September 18, 2020
As is often said, it takes a village to raise a child. In Merawi Gerima’s case, it took a robust community that included friends, family and neighbors to get his topical feature debut, Residue, off the ground.
Residue bows Sept. 17 on Netflix and in select theaters via Ava DuVernay’s Array Releasing.
Four years in the making, the film was shot over a string of summers and stolen moments to capture Gerima’s account of an aspiring filmmaker’s return to his old neighborhood in Washington, D.C. Based on Gerima’s own experience, the story pivots around Jay, played by Obinna Nwachukwu, who finds himself adrift in a familiar but alarmingly gentrified neighborhood as he seeks inspiration for his screenplay and searches for a childhood friend who has vanished.
Residue was the only American film to compete in Venice Days, a sidebar of the 77th Venice Film Festival, which pulled off the first major in-person film event since the COVID-19 pandemic forced many to go online, including Cannes. This followed its world premiere at the Slamdance Film Festival, where it took home the festival’s Audience Award for Best Narrative Feature and the Acting Award for Nwachukwu.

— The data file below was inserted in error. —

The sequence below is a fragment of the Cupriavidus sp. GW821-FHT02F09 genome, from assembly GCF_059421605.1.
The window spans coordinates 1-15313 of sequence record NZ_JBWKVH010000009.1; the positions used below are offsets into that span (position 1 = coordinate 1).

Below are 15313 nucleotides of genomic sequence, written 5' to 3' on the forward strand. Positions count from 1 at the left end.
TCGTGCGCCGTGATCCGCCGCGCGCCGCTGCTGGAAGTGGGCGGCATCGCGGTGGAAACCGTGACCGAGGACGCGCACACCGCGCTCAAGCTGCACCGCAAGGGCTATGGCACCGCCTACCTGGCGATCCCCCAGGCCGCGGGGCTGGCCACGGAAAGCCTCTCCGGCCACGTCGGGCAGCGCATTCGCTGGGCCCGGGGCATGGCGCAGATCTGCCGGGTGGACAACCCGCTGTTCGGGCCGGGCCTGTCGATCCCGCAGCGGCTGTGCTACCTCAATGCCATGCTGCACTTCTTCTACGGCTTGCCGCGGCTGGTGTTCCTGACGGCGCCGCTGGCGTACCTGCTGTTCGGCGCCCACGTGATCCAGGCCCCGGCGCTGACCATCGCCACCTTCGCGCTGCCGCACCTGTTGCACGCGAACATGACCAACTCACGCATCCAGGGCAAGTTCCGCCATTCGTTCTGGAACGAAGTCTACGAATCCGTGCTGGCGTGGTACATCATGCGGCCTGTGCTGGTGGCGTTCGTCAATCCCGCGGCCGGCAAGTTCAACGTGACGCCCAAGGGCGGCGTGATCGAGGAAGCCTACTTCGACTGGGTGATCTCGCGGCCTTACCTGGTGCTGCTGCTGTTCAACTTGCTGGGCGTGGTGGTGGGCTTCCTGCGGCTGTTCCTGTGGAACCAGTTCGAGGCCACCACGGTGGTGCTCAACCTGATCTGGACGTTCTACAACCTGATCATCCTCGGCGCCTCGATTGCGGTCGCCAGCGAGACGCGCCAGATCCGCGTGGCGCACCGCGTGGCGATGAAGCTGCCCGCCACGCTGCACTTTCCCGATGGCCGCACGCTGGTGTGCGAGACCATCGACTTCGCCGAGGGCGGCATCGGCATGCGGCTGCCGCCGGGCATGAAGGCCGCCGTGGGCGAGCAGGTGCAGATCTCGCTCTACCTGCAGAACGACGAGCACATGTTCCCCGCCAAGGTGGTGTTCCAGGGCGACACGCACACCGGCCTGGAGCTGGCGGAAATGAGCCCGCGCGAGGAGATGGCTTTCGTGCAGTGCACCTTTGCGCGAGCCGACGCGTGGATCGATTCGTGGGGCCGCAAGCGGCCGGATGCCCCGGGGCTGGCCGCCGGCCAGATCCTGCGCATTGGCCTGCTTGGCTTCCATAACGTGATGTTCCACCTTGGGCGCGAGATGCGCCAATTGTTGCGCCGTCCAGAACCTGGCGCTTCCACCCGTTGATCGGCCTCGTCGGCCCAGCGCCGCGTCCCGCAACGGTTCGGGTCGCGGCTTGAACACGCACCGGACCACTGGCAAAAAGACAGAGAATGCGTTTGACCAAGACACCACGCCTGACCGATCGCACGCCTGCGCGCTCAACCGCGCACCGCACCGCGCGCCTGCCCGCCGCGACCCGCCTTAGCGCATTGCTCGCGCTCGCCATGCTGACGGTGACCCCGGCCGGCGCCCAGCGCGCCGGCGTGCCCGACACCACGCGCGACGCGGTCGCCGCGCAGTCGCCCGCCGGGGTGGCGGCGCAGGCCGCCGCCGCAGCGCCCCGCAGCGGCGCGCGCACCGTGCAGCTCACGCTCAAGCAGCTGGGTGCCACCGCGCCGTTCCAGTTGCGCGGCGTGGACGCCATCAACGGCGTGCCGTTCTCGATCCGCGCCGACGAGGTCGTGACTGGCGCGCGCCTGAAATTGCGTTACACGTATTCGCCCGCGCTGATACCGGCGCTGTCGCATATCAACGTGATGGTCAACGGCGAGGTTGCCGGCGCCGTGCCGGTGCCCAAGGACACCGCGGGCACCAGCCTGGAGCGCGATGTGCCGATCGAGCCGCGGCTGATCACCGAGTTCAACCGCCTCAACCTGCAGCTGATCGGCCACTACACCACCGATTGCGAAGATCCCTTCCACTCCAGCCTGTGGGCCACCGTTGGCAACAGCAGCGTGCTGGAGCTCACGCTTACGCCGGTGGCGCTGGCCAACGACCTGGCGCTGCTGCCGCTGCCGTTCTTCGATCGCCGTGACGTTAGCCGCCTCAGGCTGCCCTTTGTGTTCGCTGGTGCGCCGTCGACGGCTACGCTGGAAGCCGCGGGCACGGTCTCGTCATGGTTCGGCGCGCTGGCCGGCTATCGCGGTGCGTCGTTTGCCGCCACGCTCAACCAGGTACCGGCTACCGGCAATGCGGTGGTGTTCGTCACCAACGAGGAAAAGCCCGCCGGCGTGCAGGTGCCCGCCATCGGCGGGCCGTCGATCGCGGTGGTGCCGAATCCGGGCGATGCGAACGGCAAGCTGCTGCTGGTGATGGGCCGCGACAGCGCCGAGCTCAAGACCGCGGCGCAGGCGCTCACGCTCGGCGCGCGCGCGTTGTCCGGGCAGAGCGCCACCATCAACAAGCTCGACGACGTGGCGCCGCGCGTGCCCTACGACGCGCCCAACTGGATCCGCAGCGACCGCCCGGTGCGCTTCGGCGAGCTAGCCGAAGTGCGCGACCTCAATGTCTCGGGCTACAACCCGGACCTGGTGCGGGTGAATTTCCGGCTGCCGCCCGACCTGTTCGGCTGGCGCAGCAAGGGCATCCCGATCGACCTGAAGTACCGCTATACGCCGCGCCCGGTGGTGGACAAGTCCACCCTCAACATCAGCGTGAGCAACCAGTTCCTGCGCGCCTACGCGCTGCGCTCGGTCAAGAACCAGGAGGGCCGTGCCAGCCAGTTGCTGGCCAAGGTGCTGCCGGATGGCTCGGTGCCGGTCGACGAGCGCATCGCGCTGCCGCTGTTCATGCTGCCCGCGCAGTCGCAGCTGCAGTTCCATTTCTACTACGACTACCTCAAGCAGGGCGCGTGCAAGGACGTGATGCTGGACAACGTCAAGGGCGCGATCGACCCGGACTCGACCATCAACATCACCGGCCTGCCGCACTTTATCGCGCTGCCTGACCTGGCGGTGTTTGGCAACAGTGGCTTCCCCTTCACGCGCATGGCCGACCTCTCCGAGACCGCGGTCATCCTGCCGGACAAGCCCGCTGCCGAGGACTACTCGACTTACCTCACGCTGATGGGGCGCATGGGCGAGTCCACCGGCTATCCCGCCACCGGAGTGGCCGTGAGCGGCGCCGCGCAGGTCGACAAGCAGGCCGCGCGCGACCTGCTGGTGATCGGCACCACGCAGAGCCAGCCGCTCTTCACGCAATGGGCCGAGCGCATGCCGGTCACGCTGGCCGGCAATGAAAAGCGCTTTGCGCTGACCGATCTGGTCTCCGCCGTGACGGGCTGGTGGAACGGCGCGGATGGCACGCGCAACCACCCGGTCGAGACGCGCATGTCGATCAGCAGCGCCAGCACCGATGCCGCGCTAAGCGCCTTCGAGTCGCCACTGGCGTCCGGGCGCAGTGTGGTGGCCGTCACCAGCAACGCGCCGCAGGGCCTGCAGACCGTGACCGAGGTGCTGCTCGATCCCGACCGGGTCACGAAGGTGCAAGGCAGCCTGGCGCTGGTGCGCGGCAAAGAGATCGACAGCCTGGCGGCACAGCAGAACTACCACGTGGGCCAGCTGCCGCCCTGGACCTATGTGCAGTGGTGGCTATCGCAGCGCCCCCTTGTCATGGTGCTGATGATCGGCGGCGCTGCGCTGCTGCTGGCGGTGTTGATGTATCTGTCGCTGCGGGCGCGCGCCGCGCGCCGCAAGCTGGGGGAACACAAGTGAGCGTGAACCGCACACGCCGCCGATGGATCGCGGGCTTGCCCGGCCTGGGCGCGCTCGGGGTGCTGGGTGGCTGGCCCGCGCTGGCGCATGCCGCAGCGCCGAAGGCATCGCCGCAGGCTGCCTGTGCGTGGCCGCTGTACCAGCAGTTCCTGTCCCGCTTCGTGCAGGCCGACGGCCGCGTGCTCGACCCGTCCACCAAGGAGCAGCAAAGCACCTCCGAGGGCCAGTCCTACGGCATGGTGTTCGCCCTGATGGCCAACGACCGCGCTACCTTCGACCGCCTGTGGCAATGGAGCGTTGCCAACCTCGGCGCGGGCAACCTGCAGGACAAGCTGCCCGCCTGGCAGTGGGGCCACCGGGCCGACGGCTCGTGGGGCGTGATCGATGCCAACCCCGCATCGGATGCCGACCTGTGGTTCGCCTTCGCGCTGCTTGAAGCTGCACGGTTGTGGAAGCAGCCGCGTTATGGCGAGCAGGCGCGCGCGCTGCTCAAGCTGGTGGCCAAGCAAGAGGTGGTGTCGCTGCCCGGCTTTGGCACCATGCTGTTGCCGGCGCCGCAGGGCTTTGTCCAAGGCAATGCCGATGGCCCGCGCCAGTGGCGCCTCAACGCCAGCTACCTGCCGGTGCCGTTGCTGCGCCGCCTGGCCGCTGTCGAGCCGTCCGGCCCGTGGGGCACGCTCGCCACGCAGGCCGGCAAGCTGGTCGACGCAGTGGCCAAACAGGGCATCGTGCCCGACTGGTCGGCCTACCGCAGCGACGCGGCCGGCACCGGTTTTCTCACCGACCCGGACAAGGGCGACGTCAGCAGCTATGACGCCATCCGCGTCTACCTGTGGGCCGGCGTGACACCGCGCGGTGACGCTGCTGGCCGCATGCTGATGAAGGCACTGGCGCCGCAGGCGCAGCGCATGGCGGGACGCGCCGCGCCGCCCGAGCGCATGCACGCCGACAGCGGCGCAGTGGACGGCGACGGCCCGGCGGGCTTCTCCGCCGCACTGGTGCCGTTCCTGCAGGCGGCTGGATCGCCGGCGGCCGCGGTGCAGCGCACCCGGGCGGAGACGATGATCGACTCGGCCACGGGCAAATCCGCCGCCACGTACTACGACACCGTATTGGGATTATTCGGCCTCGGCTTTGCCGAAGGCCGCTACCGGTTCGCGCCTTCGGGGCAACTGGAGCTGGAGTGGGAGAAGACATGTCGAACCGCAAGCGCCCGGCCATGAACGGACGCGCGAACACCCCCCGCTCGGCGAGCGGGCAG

“We didn’t have any expectations about ending up in Venice,” noted Gerima, whose father is celebrated Ethiopian filmmaker Haile Gerima, a renowned figure in the L.A. Rebellion film movement.
Being one of the few Americans in Venice was a singular experience. “There was a lot of buzz around the film, which sold out on its first day,” said Gerima, who lauded the stringent safety protocols of the festival.
The film has a documentary feel to it, with opening shots of actual protests and footage from his L.A. to D.C. road trip. Residue’s poetic visual style is underscored by footage taken with a diversity of cameras, including cellphones and a donated Arri Alexa camera. Employing guerilla style filmmaking meant eschewing location permits as he shot scenes at his friends’ and family’s home turf.
It boasts a cast of mostly non-actors with the exception of Nwachukwu and a few others who have had some theatrical experience. “The actors didn’t see the full script, we gave them the scenes of the day and rehearsals would often be the final take,” said Gerima, who said he gave them some free rein to improvise.
Working on a shoestring budget also meant having just enough to feed cast and crew, with his aunts doing the catering.
Lamenting the eradication of already marginalized communities from gentrification, Gerima asserted: “We felt it was necessary to tell this story.”